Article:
FIG. 7 is similar to FIG. 6 in that it also is an exploded view. However, the assembly shown therein is of the generally horizontally disposed brushes for cleaning the bellies and backs of the fishes which brushes have heretofore been designated as 60, 61, 62 and 63. (See FIG. 1.) The latter brushes are each attached to a generally vertical shaft 130 driven by an electric motor 131 through a tongue and groove coupling 137 between the shafts of the motor and the brush. Each brush assembly includes a plurality of segments attached to pins radially protruding from hubs or discs mounted on drive shaft 130, as in the case of the brushes depicted in FIG. 6. Motor 131 in each instance is mounted on plate 138 carried by bracket 132, which in turn is pivotable for lateral movement of the brush against the back or belly of a fish. Such lateral movement is permitted by supporting bracket 132 on a series of hinged brackets 133 and 134 and fixed bracket 135, rigidly mounted on frame F. It will be particularly noted in FIGS. 1 and 8 that each of these brackets is canted so that the bristles of brushes 60, 61, 62, and 63 are approximately parallel to the surfaces of belts 10 and 20, but the assembly is free to tilt laterally to the left or right to accommodate and conform to the back and belly edges of fish passing on the belts. Canting of the upper brushes 60 and 61, in some applications, may be sufficient to remove skin from the back and belly of each fish while it is on upper belt 10, so that lower brushes 62 and 63 are not required.
When assembled brushes 60 and 61, each handling separate lanes of fish, are as shown in FIG. 8, brushes 60 for one lane are set slightly ahead of brushes 61 for the adjacent lane. In this way, satisfactory results are obtained by using separate lanes to simultaneously subject fish in both lanes to the skin scraping operation on belts 10 and 20.
It will be noted that the belts 10, 20 and 30 desirably have non-slip type surfaces such as pebble top belting and the like to minimize the risk of fish slipping on the belt. Such slippage is also largely avoided, certainly minimized, by the tilted position in which the fish are placed so that gravity can assist in keeping the fish secured to the belt while the de-skinning is carried out.
As heretofore mentioned, guide rails 80 are mounted in any convenient manner along the length of upper and lower conveyor belts 10 and 20 to assure that the fish under treatment are properly guided through the machine. Rails 80 assure that the fish will not slip off the belt or otherwise be misdirected with resultant inefficient scale and skin removal. The machine can be operated and the process can be carried out with good results without the use of the guide rails, but the operation is more successful utilizing the guide rails which assure that the de-skinning operation is carried out on track.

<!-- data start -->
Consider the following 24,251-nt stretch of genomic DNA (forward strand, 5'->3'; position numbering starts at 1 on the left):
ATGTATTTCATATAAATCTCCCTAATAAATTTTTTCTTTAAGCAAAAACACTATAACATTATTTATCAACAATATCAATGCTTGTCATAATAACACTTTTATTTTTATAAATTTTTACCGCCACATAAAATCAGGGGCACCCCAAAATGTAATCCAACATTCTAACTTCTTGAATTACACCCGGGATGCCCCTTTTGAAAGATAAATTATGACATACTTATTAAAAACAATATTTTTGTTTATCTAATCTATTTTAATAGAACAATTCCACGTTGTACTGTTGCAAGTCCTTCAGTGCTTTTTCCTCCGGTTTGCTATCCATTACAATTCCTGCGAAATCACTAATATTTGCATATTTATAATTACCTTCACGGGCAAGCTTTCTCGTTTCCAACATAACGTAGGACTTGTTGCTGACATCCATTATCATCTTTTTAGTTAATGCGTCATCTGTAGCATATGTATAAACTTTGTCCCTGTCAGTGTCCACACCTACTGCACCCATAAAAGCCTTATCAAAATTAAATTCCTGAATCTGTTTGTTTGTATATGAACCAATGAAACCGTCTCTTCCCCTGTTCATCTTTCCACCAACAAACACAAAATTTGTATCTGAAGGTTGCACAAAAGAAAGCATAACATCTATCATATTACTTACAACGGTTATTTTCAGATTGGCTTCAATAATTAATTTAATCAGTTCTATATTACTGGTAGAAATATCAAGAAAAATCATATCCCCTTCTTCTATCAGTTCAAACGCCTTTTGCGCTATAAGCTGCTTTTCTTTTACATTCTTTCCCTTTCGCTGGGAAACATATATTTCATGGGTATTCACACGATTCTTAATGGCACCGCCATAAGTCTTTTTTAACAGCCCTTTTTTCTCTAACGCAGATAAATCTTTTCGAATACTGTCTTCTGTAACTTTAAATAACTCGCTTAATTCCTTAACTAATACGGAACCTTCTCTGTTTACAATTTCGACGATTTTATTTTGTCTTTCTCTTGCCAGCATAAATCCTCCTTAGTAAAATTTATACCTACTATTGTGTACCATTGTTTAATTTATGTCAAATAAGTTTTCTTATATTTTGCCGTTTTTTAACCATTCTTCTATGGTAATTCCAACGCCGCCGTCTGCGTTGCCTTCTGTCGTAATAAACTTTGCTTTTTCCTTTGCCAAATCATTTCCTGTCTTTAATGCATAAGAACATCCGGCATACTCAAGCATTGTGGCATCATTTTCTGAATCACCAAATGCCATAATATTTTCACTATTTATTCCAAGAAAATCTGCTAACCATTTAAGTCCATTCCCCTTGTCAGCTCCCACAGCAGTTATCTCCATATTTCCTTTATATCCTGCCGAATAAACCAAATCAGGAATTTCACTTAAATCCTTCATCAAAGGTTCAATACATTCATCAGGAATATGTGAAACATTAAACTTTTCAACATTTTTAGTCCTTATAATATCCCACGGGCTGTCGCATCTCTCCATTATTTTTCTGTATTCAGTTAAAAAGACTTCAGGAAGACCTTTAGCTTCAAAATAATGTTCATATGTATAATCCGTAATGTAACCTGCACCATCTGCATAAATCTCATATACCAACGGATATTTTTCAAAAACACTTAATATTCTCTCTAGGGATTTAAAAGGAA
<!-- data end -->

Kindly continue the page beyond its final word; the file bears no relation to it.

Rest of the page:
It should be noted that overhead brushes, such as brush 50, the side brushes, such as brush 60, are of the simple paddle-type that are intended to brush over the precooked and cool fish to gently remove skin without removing excess flesh. All of the brushes can be rigidly mounted, but advantageously are adapted for movement in a controlled manner to compensate for changing fish shapes. The brushes can be operated to rotate with or against the direction of fish travel. Fish can be fed head end or tail end first into the machine. The machine can effectively de-skin fish regardless of the direction of rotation of the brush.
The preferable method for mounting the brushes is shown in FIG. and FIG. 2 and in the detailed structure thereof in FIGS. 6-9, wherein brush 50, and similar horizontally mounted brushes 51, 52, and 53 are mounted on a spring and lever arm arrangement so that the brush can yield as the thickness of the fish and other requirements necessitate For example, rotating shafts 123 of brushes 120 are each mounted through a motor 124 on plate 119 at the outer end of rod 127. The other end of rod 127 is pivotally supported by spindle 126 on the lower end of bracket 55 affixed to frame F at a point adjacent the feed end of upper conveyor belt 10. L-shaped bracket 55 also anchors one end of spring 128 The other end extends to a bearing mounted on plate 119 to thus permit brush 50 to move up and down as it pivots about spindle 126. This arrangement keeps brush 50 in a position desirably located adjacent to where the fish will pass. Thus, if it must yield to the dimensions of the fish, it is free to do so, to accommodate the thickness of the fish, but the brush is free to return to its normal position on belt 10, after each fish passes. Brush 52 is mounted in a similar manner above belt 20 and is adapted to yield as required by the fish thickness.